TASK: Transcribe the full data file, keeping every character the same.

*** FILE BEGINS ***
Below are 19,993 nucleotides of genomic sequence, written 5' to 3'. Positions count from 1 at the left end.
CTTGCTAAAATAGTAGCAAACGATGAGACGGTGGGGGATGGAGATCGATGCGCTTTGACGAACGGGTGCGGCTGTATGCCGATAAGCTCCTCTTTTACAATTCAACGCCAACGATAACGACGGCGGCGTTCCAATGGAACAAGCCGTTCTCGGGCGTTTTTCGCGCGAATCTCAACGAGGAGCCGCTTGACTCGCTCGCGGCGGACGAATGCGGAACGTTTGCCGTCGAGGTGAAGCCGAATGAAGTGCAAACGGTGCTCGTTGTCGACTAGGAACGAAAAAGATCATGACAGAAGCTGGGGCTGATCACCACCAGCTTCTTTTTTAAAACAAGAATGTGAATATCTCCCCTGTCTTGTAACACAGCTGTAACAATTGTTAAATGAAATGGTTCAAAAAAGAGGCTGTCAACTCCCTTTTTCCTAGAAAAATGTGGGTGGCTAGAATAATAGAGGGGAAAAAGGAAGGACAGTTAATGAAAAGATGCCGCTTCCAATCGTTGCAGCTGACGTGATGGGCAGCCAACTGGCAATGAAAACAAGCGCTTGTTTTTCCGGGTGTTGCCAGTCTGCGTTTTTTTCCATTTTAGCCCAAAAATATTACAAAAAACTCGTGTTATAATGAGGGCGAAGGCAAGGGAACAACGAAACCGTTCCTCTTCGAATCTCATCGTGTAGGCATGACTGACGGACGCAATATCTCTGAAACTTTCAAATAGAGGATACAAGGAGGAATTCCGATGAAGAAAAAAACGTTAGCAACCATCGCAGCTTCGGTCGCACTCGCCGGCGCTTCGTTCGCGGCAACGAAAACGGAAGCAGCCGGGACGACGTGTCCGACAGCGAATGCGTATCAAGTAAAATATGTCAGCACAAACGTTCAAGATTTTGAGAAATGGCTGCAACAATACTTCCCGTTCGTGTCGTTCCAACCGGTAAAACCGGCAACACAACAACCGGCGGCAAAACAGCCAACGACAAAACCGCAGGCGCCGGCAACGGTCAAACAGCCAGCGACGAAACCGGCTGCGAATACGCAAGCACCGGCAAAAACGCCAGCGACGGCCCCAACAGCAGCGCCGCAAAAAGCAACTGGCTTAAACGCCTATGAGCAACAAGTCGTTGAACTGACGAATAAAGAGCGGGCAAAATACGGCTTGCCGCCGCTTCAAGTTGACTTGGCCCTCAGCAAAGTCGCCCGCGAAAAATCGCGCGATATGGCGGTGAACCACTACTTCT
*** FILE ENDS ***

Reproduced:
Below are 19,993 nucleotides of genomic sequence, written 5' to 3'. Positions count from 1 at the left end.
CTTGCTAAAATAGTAGCAAACGATGAGACGGTGGGGGATGGAGATCGATGCGCTTTGACGAACGGGTGCGGCTGTATGCCGATAAGCTCCTCTTTTACAATTCAACGCCAACGATAACGACGGCGGCGTTCCAATGGAACAAGCCGTTCTCGGGCGTTTTTCGCGCGAATCTCAACGAGGAGCCGCTTGACTCGCTCGCGGCGGACGAATGCGGAACGTTTGCCGTCGAGGTGAAGCCGAATGAAGTGCAAACGGTGCTCGTTGTCGACTAGGAACGAAAAAGATCATGACAGAAGCTGGGGCTGATCACCACCAGCTTCTTTTTTAAAACAAGAATGTGAATATCTCCCCTGTCTTGTAACACAGCTGTAACAATTGTTAAATGAAATGGTTCAAAAAAGAGGCTGTCAACTCCCTTTTTCCTAGAAAAATGTGGGTGGCTAGAATAATAGAGGGGAAAAAGGAAGGACAGTTAATGAAAAGATGCCGCTTCCAATCGTTGCAGCTGACGTGATGGGCAGCCAACTGGCAATGAAAACAAGCGCTTGTTTTTCCGGGTGTTGCCAGTCTGCGTTTTTTTCCATTTTAGCCCAAAAATATTACAAAAAACTCGTGTTATAATGAGGGCGAAGGCAAGGGAACAACGAAACCGTTCCTCTTCGAATCTCATCGTGTAGGCATGACTGACGGACGCAATATCTCTGAAACTTTCAAATAGAGGATACAAGGAGGAATTCCGATGAAGAAAAAAACGTTAGCAACCATCGCAGCTTCGGTCGCACTCGCCGGCGCTTCGTTCGCGGCAACGAAAACGGAAGCAGCCGGGACGACGTGTCCGACAGCGAATGCGTATCAAGTAAAATATGTCAGCACAAACGTTCAAGATTTTGAGAAATGGCTGCAACAATACTTCCCGTTCGTGTCGTTCCAACCGGTAAAACCGGCAACACAACAACCGGCGGCAAAACAGCCAACGACAAAACCGCAGGCGCCGGCAACGGTCAAACAGCCAGCGACGAAACCGGCTGCGAATACGCAAGCACCGGCAAAAACGCCAGCGACGGCCCCAACAGCAGCGCCGCAAAAAGCAACTGGCTTAAACGCCTATGAGCAACAAGTCGTTGAACTGACGAATAAAGAGCGGGCAAAATACGGCTTGCCGCCGCTTCAAGTTGACTTGGCCCTCAGCAAAGTCGCCCGCGAAAAATCGCGCGATATGGCGGTGAACCACTACTTCT